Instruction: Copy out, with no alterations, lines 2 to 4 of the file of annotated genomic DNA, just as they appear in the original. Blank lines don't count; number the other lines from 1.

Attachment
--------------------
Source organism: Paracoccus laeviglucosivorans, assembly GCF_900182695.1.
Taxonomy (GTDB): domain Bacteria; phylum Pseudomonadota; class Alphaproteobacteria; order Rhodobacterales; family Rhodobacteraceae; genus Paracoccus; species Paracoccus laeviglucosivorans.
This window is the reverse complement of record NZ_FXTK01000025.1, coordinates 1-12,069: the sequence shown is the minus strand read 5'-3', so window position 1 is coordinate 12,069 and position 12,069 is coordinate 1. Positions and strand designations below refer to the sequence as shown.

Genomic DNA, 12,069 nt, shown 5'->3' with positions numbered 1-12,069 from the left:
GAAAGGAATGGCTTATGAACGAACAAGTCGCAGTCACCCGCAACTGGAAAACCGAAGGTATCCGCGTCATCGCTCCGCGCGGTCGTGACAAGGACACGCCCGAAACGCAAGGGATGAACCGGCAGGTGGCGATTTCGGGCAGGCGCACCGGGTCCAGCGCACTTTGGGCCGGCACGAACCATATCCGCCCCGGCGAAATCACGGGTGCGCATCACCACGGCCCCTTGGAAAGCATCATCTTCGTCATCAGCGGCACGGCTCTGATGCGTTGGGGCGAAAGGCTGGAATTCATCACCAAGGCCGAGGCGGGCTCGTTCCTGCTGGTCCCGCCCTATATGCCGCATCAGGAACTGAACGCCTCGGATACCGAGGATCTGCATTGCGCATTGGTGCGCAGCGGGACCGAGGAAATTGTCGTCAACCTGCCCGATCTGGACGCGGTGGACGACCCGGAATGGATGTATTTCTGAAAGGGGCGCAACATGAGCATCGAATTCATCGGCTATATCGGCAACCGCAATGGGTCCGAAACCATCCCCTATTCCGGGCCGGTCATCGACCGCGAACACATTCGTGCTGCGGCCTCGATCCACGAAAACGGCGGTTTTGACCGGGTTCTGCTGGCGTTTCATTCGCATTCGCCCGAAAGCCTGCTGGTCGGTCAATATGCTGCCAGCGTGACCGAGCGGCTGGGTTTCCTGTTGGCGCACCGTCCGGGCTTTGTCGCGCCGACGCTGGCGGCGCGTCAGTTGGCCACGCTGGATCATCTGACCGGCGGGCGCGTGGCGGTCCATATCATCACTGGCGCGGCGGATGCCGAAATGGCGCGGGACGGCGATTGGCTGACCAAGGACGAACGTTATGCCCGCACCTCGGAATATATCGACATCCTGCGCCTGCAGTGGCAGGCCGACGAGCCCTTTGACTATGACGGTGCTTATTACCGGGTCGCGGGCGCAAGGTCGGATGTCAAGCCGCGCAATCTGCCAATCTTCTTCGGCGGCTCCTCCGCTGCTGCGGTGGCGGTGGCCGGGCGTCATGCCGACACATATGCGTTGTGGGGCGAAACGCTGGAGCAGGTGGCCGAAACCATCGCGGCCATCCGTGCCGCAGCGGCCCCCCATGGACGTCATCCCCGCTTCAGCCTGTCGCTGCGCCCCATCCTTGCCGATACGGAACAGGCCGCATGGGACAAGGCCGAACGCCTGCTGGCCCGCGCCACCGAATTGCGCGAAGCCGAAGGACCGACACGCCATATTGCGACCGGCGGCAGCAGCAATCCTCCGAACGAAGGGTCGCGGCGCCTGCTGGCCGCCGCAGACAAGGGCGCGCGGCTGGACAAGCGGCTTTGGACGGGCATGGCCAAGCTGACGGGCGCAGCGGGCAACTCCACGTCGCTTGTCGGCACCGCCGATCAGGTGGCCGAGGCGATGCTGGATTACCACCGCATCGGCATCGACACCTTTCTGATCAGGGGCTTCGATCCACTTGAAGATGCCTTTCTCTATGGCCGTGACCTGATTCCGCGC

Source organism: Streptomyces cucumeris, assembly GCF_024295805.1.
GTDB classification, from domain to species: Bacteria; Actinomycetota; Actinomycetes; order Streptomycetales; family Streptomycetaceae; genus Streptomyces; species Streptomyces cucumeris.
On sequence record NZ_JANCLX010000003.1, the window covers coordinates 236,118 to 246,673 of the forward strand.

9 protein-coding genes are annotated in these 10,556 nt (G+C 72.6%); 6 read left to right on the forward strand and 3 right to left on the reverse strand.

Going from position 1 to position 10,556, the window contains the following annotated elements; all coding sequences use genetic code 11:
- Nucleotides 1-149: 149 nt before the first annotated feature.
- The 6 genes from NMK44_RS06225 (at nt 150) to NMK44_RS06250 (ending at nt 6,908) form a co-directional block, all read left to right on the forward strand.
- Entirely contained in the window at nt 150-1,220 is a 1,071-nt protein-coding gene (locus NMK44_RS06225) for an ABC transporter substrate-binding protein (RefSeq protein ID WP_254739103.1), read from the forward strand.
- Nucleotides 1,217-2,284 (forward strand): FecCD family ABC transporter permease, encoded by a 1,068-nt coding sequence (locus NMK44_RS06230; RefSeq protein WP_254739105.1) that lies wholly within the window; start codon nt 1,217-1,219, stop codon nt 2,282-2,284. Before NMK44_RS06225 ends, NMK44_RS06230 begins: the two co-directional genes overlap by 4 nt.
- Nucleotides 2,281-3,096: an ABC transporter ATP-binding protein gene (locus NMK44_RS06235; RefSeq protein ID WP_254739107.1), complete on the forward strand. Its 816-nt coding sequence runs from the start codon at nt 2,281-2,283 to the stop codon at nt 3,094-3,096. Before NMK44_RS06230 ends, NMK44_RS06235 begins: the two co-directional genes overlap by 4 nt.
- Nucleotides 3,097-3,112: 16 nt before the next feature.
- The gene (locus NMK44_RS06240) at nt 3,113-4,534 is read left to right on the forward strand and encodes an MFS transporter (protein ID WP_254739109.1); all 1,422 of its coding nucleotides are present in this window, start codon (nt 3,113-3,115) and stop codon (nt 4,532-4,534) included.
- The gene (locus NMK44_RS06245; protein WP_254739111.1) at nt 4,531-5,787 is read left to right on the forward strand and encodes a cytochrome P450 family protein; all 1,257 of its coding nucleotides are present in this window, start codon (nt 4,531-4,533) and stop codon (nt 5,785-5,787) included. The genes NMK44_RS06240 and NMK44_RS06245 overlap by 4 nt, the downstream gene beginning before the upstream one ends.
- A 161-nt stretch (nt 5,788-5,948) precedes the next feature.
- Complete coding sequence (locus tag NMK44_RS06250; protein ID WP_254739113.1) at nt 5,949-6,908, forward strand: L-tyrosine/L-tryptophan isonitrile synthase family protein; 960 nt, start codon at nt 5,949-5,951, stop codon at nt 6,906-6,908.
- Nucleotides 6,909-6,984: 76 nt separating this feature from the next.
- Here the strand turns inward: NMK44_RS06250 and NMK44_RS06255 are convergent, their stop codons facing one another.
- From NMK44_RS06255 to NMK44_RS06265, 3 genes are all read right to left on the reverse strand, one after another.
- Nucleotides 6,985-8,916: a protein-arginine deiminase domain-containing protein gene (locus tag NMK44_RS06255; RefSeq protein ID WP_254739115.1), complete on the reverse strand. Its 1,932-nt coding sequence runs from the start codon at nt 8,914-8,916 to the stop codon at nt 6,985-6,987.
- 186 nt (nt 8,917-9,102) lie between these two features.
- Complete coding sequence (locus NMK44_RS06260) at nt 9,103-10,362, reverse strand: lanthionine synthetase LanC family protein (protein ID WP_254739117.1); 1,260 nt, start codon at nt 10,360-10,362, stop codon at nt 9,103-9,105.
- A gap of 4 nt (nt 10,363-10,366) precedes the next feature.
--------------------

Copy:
Taxonomy (GTDB): domain Bacteria; phylum Pseudomonadota; class Alphaproteobacteria; order Rhodobacterales; family Rhodobacteraceae; genus Paracoccus; species Paracoccus laeviglucosivorans.
This window is the reverse complement of record NZ_FXTK01000025.1, coordinates 1-12,069: the sequence shown is the minus strand read 5'-3', so window position 1 is coordinate 12,069 and position 12,069 is coordinate 1. Positions and strand designations below refer to the sequence as shown.

Genomic DNA, 12,069 nt, shown 5'->3' with positions numbered 1-12,069 from the left: